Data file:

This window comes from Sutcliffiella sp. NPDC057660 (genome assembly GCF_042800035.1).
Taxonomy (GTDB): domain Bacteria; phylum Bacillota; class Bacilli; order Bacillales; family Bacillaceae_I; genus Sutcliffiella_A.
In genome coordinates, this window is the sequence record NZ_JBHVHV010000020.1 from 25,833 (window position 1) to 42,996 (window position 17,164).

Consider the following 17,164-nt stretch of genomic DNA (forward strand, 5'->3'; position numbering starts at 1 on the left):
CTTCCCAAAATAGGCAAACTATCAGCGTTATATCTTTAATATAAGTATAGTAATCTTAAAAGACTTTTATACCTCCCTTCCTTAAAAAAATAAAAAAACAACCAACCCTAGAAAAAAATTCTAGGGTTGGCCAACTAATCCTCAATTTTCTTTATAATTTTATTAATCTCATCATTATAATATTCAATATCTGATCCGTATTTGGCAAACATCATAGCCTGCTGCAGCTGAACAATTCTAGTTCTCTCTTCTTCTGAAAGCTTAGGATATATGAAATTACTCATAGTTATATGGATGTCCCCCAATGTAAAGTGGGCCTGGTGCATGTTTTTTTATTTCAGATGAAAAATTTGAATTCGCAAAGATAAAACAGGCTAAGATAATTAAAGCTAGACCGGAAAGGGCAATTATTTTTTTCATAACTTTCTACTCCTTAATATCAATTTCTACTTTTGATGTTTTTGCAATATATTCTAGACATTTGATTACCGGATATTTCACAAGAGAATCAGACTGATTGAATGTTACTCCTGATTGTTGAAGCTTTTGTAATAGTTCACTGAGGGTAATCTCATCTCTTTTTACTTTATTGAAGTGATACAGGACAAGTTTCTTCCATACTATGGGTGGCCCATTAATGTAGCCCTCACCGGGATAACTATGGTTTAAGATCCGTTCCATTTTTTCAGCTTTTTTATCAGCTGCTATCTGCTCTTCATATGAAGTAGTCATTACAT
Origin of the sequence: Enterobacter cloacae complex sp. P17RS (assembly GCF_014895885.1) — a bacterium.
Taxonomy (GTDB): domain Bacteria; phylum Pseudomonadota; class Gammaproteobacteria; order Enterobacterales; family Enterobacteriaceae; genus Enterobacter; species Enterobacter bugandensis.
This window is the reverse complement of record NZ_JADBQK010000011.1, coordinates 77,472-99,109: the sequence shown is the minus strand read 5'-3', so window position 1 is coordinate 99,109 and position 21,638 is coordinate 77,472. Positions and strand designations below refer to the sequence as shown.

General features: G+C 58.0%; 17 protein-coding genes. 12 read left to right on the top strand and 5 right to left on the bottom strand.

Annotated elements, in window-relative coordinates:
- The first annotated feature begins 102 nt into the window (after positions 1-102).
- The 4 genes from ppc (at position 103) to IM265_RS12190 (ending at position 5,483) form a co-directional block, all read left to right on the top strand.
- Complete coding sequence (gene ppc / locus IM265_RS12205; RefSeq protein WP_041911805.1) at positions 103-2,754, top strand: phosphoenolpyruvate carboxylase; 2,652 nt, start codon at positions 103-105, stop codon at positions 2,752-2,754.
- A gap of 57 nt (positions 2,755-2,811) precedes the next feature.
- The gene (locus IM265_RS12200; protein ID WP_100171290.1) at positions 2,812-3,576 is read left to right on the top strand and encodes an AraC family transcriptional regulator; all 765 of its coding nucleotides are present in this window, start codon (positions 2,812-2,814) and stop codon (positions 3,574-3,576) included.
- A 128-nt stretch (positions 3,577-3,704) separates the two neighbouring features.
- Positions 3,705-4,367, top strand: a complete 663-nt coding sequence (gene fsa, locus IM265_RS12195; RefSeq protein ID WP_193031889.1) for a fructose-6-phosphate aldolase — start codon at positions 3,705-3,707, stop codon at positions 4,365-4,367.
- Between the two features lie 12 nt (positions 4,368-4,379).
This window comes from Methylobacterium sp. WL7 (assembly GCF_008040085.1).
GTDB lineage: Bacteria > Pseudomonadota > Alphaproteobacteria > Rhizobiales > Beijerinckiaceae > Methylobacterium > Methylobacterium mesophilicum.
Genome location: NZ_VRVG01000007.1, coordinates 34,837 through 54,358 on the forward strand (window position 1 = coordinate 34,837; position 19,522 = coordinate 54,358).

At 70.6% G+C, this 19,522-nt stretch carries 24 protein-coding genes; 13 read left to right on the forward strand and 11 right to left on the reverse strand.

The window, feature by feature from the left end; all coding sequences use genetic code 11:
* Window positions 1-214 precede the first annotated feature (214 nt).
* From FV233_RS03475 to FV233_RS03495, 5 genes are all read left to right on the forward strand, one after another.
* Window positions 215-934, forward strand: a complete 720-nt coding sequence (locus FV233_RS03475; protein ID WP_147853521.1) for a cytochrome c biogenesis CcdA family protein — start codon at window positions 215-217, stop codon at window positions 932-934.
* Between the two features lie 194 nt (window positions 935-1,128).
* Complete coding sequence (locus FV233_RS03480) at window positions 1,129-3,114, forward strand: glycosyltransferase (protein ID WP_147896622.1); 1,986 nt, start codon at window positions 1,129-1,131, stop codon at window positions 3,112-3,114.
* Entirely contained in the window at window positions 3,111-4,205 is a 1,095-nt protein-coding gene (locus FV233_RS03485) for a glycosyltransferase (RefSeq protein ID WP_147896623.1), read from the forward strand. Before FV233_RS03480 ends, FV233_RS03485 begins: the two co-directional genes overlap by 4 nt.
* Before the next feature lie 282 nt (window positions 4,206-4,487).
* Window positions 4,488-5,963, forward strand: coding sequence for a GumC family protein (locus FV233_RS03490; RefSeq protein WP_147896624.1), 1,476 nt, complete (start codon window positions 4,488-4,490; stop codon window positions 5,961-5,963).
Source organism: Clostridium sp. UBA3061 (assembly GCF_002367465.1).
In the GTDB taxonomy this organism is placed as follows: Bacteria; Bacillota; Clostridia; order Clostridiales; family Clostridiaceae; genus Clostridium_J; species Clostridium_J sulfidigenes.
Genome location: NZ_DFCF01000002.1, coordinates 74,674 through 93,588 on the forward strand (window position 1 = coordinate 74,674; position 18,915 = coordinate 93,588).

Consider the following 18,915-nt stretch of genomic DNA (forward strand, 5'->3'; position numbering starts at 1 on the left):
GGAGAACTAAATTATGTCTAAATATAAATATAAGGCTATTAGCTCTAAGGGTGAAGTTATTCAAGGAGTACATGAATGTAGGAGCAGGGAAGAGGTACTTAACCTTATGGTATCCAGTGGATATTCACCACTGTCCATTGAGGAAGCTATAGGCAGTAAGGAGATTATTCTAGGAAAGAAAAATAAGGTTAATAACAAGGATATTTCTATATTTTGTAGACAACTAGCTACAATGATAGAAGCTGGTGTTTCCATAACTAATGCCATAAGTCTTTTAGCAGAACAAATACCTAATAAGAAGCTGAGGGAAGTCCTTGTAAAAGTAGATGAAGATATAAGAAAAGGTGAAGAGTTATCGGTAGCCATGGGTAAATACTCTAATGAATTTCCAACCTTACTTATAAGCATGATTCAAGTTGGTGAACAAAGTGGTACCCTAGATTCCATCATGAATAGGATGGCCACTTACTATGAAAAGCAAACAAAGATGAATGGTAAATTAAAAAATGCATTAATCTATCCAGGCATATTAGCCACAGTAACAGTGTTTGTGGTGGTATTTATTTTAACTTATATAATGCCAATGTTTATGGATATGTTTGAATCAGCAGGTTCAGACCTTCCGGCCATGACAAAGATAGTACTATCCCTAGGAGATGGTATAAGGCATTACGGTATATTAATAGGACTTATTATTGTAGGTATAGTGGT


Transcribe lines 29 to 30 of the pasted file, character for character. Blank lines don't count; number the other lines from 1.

* Entirely contained in the window at window positions 3,111-4,205 is a 1,095-nt protein-coding gene (locus FV233_RS03485) for a glycosyltransferase (RefSeq protein ID WP_147896623.1), read from the forward strand. Before FV233_RS03480 ends, FV233_RS03485 begins: the two co-directional genes overlap by 4 nt.
* Before the next feature lie 282 nt (window positions 4,206-4,487).